2. The process according to cla m 1 including the additional step of sensing at least one additional variable of said powerproducing machine. and wherein said (d) step includes adjusting said zero position to a predetermined fixed value when said sensed additional variable exceeds a desired limiting value.

3. The process according to claim 22 wherein said (e) step includes applying said fluid pressure in the form of hydraulic fluid under pressure to actuator means for adjusting said zero position.

4. The process according to claim 3 wherein said (e) step includes alternately applying said fluid under pressure first to one side and then to the other side of a piston disposed within said actuator means with the time of fluid application to one of said sides being of longer duration than to the other of said sides thereby to adjust said zero position.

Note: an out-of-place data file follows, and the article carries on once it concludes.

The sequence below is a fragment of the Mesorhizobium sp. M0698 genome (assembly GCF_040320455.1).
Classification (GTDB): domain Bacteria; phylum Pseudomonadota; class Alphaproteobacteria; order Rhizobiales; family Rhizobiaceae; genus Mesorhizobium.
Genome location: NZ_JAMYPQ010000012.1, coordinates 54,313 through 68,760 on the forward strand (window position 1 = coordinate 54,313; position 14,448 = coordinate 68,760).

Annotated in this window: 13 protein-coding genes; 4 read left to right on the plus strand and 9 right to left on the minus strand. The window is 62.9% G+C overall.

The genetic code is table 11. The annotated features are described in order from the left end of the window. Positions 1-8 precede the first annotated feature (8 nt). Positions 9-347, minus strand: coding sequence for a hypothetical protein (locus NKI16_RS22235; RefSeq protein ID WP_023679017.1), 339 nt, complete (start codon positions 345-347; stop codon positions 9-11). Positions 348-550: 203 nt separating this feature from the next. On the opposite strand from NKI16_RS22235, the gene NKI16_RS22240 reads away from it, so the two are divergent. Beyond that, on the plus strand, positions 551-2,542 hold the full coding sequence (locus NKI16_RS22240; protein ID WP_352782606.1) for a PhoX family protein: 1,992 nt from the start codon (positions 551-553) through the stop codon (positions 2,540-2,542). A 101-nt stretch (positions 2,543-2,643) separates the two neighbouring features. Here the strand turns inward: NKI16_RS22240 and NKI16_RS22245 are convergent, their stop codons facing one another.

5. The process according to claim 3 wherein said (e) step includes alternately applying said fluid under pressure first to one side and then to the other side of a piston disposed within said actuator means with the time of fluid application being selected from one of the following in accordance with said command signal:

1. The time of fluid application to said one side being of longer duration than to said other side,

2. the time of fluid application to said other side being of longer duration than to said one side, or,

3. the time of fluid application to both of said sides being of equal duration.